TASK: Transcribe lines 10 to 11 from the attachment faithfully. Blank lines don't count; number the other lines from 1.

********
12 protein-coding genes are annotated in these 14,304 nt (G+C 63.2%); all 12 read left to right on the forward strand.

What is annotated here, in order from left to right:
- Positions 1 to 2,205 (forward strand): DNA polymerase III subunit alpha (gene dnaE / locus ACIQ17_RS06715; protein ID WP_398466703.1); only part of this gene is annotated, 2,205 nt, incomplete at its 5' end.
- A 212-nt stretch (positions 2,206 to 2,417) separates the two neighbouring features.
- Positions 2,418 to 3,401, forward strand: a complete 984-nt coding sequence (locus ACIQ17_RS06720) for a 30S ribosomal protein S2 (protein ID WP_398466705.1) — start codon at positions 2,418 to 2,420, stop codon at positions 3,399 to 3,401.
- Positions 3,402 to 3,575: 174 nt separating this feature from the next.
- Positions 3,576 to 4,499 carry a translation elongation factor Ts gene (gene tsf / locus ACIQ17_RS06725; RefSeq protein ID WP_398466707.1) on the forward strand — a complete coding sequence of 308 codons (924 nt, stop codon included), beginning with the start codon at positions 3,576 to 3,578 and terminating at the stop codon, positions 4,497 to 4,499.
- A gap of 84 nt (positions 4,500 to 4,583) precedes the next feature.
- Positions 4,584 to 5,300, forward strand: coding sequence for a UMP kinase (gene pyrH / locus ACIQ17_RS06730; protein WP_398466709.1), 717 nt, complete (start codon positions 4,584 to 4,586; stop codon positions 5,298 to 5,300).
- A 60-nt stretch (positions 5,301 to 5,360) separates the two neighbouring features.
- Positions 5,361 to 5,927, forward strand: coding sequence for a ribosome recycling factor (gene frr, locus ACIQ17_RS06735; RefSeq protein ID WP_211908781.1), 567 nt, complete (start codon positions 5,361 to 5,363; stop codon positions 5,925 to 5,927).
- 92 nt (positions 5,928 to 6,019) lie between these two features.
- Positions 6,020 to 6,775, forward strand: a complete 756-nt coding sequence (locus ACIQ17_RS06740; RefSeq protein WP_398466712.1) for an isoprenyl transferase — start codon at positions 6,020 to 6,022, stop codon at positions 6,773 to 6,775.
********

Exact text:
- A 60-nt stretch (positions 5,301 to 5,360) separates the two neighbouring features.
- Positions 5,361 to 5,927, forward strand: coding sequence for a ribosome recycling factor (gene frr, locus ACIQ17_RS06735; RefSeq protein ID WP_211908781.1), 567 nt, complete (start codon positions 5,361 to 5,363; stop codon positions 5,925 to 5,927).